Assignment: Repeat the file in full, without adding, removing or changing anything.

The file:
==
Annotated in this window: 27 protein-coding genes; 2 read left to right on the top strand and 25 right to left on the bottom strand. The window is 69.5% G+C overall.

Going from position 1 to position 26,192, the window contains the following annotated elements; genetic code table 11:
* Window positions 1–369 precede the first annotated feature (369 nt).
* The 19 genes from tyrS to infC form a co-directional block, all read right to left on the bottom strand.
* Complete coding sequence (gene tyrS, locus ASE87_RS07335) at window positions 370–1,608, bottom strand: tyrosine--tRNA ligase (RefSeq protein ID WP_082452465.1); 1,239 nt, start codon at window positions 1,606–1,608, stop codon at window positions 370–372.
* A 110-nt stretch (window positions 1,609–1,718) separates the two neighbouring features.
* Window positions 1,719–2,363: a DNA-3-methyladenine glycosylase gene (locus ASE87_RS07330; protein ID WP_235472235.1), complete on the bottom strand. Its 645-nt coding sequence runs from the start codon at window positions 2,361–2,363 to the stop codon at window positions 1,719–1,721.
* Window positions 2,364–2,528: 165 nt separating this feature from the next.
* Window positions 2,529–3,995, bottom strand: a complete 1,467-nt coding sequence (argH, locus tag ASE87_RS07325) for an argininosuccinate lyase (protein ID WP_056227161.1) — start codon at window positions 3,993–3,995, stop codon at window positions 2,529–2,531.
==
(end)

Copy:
Annotated in this window: 27 protein-coding genes; 2 read left to right on the top strand and 25 right to left on the bottom strand. The window is 69.5% G+C overall.

Going from position 1 to position 26,192, the window contains the following annotated elements; genetic code table 11:
* Window positions 1–369 precede the first annotated feature (369 nt).
* The 19 genes from tyrS to infC form a co-directional block, all read right to left on the bottom strand.
* Complete coding sequence (gene tyrS, locus ASE87_RS07335) at window positions 370–1,608, bottom strand: tyrosine--tRNA ligase (RefSeq protein ID WP_082452465.1); 1,239 nt, start codon at window positions 1,606–1,608, stop codon at window positions 370–372.
* A 110-nt stretch (window positions 1,609–1,718) separates the two neighbouring features.
* Window positions 1,719–2,363: a DNA-3-methyladenine glycosylase gene (locus ASE87_RS07330; protein ID WP_235472235.1), complete on the bottom strand. Its 645-nt coding sequence runs from the start codon at window positions 2,361–2,363 to the stop codon at window positions 1,719–1,721.
* Window positions 2,364–2,528: 165 nt separating this feature from the next.
* Window positions 2,529–3,995, bottom strand: a complete 1,467-nt coding sequence (argH, locus tag ASE87_RS07325) for an argininosuccinate lyase (protein ID WP_056227161.1) — start codon at window positions 3,993–3,995, stop codon at window positions 2,529–2,531.